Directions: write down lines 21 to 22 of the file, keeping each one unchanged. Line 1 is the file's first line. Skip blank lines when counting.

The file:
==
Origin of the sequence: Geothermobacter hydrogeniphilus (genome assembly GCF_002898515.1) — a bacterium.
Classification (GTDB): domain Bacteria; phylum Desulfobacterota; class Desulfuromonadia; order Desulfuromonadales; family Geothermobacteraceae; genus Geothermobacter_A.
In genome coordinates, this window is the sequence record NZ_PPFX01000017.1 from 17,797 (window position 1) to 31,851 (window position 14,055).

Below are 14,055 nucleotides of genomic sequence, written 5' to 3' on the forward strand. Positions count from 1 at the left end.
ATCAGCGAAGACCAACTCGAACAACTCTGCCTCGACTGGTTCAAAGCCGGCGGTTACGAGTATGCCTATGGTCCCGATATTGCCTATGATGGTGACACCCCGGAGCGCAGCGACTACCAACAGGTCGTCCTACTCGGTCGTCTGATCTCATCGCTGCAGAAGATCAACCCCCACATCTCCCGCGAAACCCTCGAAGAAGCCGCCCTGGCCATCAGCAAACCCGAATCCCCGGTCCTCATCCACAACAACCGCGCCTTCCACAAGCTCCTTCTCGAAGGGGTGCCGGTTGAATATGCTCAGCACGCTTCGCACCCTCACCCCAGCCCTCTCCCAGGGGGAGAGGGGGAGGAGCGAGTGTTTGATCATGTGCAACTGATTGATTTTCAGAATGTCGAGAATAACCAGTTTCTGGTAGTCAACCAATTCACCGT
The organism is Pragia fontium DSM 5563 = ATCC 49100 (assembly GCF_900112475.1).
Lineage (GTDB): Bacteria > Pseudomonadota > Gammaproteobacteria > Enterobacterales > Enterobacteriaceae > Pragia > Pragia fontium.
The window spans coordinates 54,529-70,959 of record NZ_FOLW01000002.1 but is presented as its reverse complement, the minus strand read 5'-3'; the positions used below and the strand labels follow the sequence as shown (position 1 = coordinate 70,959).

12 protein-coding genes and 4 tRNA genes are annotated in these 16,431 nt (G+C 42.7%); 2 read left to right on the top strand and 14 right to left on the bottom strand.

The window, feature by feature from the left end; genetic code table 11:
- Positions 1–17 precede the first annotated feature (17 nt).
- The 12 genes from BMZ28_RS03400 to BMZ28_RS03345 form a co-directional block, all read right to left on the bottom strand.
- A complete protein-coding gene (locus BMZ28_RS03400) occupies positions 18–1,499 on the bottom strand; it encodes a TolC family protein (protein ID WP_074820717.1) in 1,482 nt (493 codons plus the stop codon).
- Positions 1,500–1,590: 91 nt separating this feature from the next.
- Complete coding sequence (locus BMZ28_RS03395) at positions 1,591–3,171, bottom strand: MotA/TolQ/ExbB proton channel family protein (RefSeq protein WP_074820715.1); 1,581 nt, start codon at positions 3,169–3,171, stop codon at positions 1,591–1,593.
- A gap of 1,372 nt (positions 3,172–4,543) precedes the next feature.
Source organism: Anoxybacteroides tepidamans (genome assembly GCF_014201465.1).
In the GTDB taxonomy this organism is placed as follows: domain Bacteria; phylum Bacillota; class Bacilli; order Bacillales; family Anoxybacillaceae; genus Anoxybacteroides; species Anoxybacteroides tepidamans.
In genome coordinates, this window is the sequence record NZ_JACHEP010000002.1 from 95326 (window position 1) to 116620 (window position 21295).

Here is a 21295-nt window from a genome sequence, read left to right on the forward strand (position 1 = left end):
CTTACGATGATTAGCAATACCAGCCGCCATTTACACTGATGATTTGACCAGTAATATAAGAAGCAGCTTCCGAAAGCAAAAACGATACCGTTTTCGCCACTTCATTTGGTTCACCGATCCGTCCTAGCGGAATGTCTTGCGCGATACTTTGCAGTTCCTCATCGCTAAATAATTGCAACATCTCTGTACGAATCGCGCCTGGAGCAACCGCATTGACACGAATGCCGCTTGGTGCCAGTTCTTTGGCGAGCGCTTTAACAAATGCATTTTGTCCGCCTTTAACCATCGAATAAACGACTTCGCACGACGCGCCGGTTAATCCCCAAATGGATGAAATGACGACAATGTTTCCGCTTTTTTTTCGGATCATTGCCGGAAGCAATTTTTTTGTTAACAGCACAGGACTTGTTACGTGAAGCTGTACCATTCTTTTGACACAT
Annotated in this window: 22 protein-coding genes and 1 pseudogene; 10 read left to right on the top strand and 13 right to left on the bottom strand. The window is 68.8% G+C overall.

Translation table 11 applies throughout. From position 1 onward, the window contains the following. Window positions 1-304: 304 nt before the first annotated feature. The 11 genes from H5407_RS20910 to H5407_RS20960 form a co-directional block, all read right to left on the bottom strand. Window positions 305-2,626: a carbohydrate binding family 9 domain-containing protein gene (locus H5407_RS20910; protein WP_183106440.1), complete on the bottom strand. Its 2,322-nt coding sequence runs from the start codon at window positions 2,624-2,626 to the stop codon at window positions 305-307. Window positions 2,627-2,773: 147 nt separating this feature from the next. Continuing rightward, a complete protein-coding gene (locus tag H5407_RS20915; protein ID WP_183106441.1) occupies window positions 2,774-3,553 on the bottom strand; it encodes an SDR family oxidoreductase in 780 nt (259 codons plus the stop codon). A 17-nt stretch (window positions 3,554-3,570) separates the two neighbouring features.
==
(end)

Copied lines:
CTTACGATGATTAGCAATACCAGCCGCCATTTACACTGATGATTTGACCAGTAATATAAGAAGCAGCTTCCGAAAGCAAAAACGATACCGTTTTCGCCACTTCATTTGGTTCACCGATCCGTCCTAGCGGAATGTCTTGCGCGATACTTTGCAGTTCCTCATCGCTAAATAATTGCAACATCTCTGTACGAATCGCGCCTGGAGCAACCGCATTGACACGAATGCCGCTTGGTGCCAGTTCTTTGGCGAGCGCTTTAACAAATGCATTTTGTCCGCCTTTAACCATCGAATAAACGACTTCGCACGACGCGCCGGTTAATCCCCAAATGGATGAAATGACGACAATGTTTCCGCTTTTTTTTCGGATCATTGCCGGAAGCAATTTTTTTGTTAACAGCACAGGACTTGTTACGTGAAGCTGTACCATTCTTTTGACACAT
Annotated in this window: 22 protein-coding genes and 1 pseudogene; 10 read left to right on the top strand and 13 right to left on the bottom strand. The window is 68.8% G+C overall.